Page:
Incidence of large truck-passenger vehicle underride crashes in the Fatal Accident Reporting System and the National Accident Sampling System

Braver, Elisa R. / Cammisa, Michael X. / Lund, Adrian K. / Early, Nancy / Mitter, Eric L. / Powell, Michael R.
Transportation Research Record 1595
August 1997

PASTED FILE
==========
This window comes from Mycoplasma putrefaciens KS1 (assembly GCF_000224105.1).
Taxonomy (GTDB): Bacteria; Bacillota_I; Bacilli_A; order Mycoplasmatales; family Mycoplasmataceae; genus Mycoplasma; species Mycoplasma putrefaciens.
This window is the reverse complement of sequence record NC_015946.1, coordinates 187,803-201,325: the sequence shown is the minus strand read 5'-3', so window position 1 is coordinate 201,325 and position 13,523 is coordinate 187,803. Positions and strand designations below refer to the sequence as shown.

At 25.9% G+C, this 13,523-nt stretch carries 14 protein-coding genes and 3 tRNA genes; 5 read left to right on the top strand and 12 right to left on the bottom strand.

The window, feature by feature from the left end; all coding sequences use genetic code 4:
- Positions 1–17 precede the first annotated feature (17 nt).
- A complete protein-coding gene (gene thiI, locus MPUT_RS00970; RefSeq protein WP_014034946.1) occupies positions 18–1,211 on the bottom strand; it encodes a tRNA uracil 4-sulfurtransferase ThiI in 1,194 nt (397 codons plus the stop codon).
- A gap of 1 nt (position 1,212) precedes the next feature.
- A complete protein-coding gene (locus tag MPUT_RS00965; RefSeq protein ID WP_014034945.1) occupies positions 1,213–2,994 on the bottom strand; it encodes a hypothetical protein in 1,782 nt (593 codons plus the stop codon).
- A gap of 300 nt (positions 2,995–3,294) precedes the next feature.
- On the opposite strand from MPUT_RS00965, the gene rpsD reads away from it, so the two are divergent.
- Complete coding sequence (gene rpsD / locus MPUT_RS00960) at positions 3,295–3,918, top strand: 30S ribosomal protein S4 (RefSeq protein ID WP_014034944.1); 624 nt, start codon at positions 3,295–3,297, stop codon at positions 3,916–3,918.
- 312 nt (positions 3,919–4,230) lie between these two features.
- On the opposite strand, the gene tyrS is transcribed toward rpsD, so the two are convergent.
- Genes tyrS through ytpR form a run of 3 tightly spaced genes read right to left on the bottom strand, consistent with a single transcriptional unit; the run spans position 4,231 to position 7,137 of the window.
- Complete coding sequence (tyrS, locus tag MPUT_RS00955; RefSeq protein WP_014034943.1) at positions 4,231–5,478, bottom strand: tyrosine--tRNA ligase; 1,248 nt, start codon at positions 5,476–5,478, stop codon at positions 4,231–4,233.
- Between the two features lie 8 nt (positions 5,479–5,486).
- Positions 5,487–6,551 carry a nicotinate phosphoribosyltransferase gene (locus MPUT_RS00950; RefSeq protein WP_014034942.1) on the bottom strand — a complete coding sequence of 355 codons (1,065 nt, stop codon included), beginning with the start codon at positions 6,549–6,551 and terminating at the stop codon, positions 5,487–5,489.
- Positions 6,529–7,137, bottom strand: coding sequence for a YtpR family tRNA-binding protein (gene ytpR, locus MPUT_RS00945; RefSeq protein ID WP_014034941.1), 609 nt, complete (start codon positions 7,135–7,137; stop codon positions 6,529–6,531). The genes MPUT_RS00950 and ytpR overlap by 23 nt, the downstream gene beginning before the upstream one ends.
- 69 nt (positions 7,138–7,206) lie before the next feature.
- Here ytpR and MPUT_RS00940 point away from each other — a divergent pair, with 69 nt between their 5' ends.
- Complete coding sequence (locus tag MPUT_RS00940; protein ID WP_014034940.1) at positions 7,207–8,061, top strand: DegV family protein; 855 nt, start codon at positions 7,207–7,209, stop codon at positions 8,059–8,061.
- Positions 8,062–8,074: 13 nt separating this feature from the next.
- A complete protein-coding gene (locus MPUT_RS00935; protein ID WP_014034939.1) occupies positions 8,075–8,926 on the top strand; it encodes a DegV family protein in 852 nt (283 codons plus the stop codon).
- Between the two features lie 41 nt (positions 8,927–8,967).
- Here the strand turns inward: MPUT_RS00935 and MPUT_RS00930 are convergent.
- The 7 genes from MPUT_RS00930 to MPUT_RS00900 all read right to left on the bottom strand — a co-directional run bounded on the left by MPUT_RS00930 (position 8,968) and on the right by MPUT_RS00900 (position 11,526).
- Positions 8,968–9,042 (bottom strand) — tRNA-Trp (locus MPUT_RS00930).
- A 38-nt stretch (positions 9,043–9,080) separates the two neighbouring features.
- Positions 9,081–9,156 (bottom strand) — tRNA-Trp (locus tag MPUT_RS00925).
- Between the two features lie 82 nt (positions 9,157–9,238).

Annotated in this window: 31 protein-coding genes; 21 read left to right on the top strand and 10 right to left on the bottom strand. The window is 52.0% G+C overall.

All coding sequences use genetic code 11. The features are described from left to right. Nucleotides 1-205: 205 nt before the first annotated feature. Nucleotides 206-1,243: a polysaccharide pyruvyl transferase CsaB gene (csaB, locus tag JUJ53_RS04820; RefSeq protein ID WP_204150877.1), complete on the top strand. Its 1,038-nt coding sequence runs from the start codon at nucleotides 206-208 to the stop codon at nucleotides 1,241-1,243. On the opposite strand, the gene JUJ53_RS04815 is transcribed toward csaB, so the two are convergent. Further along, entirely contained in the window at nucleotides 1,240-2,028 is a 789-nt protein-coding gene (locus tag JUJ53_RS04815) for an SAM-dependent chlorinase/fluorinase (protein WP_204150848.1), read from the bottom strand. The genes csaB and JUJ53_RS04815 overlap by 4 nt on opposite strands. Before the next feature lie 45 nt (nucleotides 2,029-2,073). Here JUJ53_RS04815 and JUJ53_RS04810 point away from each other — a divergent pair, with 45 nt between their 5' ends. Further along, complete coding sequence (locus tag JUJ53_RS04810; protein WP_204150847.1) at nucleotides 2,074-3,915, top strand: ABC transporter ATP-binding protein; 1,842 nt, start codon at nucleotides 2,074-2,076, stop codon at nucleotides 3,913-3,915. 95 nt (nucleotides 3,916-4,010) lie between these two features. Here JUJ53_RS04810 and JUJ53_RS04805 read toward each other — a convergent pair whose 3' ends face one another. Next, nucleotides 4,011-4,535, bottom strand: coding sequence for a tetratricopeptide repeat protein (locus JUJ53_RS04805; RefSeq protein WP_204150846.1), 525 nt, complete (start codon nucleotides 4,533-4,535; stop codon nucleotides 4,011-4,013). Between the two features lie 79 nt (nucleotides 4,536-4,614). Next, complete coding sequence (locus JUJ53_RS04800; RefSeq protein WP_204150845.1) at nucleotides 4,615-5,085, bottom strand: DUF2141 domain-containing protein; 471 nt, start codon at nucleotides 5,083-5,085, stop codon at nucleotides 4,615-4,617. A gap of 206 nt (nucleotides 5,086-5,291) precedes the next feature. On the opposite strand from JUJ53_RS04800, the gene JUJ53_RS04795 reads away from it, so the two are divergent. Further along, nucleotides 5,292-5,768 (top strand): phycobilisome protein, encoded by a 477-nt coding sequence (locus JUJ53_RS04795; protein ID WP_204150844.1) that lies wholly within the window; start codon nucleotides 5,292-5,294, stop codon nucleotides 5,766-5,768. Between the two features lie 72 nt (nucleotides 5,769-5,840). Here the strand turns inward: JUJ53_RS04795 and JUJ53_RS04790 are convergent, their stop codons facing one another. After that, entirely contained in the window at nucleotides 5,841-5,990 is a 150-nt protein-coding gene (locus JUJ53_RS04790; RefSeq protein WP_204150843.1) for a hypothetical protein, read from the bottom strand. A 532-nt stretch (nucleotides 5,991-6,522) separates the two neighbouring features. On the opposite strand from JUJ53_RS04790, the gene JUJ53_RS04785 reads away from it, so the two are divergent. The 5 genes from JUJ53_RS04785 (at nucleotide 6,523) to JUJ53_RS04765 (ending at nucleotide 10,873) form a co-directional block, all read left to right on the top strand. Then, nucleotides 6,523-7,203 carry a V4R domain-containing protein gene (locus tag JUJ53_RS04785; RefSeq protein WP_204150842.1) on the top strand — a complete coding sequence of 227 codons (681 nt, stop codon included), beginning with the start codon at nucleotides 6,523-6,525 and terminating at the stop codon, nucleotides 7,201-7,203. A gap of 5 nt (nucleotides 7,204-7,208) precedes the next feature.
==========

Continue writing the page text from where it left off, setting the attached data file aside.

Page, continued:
During 1988-93, the Fatal Accident Reporting System (FARS) coded 4% of all fatal large truck-passenger vehicle crashes as involving underride or override (a passenger vehicle going underneath a large truck). In contrast, the National Accident Sampling System Crashworthiness Data System (NASS/CDS) coded 27% of a sample of 275 fatal large truck-passenger vehicle crashes as underrides during the same years. Seven percent of these 275 fatal crashes are identified as underrides in FARS. The discrepancy between FARS and NASS coding becomes more pronounced when underrides involving sides of passenger vehicles or trucks are considered. This is because NASS/CDS did not code underrides involving side impacts, and FARS did. When underrides involving side impacts were added, the total percentage of underrides in NASS/CDS rose from 27% to 50% of fatal truck-car crashes. The most likely explanations for the lower incidence of underride coding in FARS are: (1) The greater amounts of information available to NASS/CDS analysts enable more complete identification of underrides, (2) FARS analysts sometimes may not recognize that underride has occurred, and (3) underride was not a separate FARS variable prior to 1994. Based on NASS/CDS data, an estimated 1,108 fatal underride crashes occurred each year during 1988-93 (95% confidence interval (CI) = 735, 1482). Of these 1,108 underrides, 634 involved the fronts (CI = 328, 942), 248 involved the rears (CI = 137, 360), and 226 involved the sides (CI = 110, 341) of large trucks.